Lovey-dovey language — even your own — can be so corny it makes you want to puke. But researchers have found that it might actually serve a purpose: Pet names and code phrases pave the way to a playful, resilient, and satisfying relationship. One study on couples' "insider language" published in the Journal of Social and Personal Relationships reported that the more goofy names, made-up terms, and covert requests for nooky a couple used, the higher their relationship satisfaction tended to be.
The quantity of sweet or silly nothings you utter on any given day may be even more important than the quality, says Jamie Turndorf, Ph.D., a New York City relationship therapist. Studies have found that couples who maintain a five-to-one ratio of positive to negative communications are far more likely to remain happy. "Using nicknames and made-up language is an easy way to inject positive communication into everyday life," Turndorf says. In fact, it's probably the single easiest thing you can do to keep your relationship going strong.
Whether it's baby talk or coded conversation ("It's getting chilly." Translation: "Let's leave now."), the overall message is: The two of you are tight. "You are saying, symbolically, that you care enough about the other person and the relationship to develop your own way of speaking," says Carol Bruess, Ph.D., the director of family studies at the University of St. Thomas in St. Paul, Minnesota, and a co-author of "Belly Button Fuzz and Bare-Chested Hugs: What Happy Couples Do." "You've got your own private world, your own mini culture."
The meaning behind a moniker
Pet names also create a boundary, says Pat Love, co-author of "How to Improve Your Marriage Without Talking About It." "It's a way to identify the relationship as exclusive," she says. "It's like an auditory marker." When people around you overhear your cutesy conversation, they know you're committed to each other.
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The inside banter can also serve as a fast-forward button, says Lillian Glass, Ph.D., a communication and body-language expert based in Los Angeles. Sometimes, after a rough day at work, you just want to come home, flop onto the couch, and pop open a bottle of something smooth and red. How great is it when your partner knows that "the usual" is code for "My imbecile boss just wasted six hours of my life with mindless busy work and I'm really in a mood right now"? Statement, sentiment, and your current mental state all rolled into two words —no need to relive the whole disastrous day blow by blow.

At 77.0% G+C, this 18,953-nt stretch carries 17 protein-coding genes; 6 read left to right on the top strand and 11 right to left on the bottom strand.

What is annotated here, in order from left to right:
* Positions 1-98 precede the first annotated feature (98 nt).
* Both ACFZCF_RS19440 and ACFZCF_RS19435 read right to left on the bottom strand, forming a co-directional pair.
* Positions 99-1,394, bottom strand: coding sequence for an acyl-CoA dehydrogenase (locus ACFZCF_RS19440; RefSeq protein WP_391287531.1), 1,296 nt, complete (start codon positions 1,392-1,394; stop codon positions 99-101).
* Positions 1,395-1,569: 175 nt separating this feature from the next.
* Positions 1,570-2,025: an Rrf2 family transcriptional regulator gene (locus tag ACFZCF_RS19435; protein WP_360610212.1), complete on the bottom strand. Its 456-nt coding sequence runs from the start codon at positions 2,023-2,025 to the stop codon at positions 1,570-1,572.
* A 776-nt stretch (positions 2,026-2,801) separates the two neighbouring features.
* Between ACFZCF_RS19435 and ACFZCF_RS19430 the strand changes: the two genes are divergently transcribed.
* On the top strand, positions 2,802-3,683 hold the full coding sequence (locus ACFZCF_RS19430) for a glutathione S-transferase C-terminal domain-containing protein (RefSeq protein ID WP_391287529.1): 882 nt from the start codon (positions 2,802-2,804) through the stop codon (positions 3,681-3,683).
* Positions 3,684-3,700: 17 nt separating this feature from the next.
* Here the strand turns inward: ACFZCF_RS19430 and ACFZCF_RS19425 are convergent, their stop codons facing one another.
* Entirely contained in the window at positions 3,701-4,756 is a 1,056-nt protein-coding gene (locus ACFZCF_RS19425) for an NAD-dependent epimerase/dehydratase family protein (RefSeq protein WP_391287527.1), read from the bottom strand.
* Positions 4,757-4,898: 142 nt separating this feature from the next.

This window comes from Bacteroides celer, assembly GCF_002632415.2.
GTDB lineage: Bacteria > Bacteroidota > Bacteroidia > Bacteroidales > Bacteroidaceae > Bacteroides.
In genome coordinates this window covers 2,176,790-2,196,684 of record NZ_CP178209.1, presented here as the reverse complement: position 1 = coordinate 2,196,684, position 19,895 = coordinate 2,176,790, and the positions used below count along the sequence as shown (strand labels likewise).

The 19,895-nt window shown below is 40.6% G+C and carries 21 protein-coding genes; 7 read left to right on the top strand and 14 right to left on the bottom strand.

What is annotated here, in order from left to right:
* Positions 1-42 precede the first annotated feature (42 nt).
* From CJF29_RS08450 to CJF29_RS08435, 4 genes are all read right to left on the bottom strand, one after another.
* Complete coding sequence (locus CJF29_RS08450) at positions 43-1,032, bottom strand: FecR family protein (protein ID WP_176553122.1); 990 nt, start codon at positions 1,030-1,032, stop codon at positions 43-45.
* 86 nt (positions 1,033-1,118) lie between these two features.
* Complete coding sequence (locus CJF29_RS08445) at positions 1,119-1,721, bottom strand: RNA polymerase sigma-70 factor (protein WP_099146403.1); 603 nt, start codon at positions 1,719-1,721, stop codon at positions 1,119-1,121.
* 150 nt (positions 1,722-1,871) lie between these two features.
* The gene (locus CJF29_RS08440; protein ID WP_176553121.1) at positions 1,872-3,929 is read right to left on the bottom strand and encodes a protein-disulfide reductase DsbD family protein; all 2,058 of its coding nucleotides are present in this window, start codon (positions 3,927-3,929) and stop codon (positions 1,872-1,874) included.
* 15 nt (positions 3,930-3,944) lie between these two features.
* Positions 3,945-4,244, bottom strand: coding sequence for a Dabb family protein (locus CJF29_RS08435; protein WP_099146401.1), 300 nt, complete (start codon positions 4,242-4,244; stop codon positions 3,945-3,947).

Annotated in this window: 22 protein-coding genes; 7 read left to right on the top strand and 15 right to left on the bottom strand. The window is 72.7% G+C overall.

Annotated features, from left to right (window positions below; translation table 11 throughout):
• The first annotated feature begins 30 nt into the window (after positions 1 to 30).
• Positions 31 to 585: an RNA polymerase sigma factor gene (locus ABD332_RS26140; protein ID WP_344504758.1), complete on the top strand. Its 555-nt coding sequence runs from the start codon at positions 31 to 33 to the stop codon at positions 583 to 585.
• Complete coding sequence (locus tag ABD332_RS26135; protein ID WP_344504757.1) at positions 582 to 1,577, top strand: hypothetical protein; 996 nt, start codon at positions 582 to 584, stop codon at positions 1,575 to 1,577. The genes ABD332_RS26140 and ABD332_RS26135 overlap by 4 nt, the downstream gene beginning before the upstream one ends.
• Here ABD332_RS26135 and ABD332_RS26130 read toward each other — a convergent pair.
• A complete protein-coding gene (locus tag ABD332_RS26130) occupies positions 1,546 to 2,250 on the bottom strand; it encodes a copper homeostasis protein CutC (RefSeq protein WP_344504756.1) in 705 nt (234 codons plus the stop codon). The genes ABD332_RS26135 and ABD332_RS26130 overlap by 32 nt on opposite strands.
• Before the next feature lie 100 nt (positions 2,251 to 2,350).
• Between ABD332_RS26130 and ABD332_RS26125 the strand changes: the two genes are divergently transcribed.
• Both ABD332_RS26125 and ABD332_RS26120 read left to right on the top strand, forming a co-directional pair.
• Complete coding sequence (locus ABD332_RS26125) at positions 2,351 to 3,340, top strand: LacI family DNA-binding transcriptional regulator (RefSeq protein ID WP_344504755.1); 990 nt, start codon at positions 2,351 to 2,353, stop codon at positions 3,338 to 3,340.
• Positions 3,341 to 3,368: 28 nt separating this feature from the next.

Personalized lingo not only can bond a relationship — it can bail it out, too. University of Western Ontario psychology professor Lorne Campbell, Ph.D., has researched the use of humor during conflicts. In a study published in the journal Personal Relationships, Campbell found that when goofing around is used to help resolve disputes, it ultimately strengthens the relationship. Tossing in an inside joke during a would-be brawl not only relieves the tension, he says, but brings you back to the present.
It's no coincidence that new couples give each other nicknames that are sugary and food-related. Cupcake. Honeybun. Peaches. "Sweet is an unequivocally positive descriptor," Glass says. "You're comparing the other person with a treat — something special that you look forward to every time." As a relationship matures and trust builds, you may develop pet names that refer to a feature or personality trait of your partner (like calling your boyfriend Leo when his beard grows shaggy and out of control). That kind of "just between us" language drives home how well you know each other.
Every shared experience, Glass says, opens doors for more nicknames and inside jokes, which become earmarks for your most meaningful memories. Whether he calls you Rodeo, after the horseback-riding trip you took on your first anniversary, or you call him Speed Racer, for the time he drove 90 mph to get you to the airport on time, the names are a way of tracking your romantic history. "You have a word that signifies a time, a date, and a place, and it takes you back to that moment," Glass says.
Of course, for a nickname to work, both parties have to be happy with it. If it annoys you when your man calls you Stinky in memory of your bad bout with Indian food last fall, that's definitely not going to bring you any closer. "You're putting your trust in the other person to treat you in a safe and intimate way," Glass says. "Tread carefully."
The one must-say phrase
What if you and your man would rather cut your tongues out than utter a ridiculous nickname? Don't worry; you're not doomed. Worse, Turndorf says, is a relationship in which "I love you" is hardly ever said. Still, she encourages couples to come up with as many catchphrases as they can stand. They don't have to be gooey and sweet — funny is fine. But one big red flag to watch for is if your partner stops calling you by your pet name, Love says. "It's like calling a naughty kid by his full name. It sends the signal 'I'm not being intimate with you anymore.'" When that happens, it's time to figure out what in your relationship needs fixing.
Bottom line: Having a shared language can only help strengthen the connection you feel with your partner. So swallow your pride and bring on the shmoopy.
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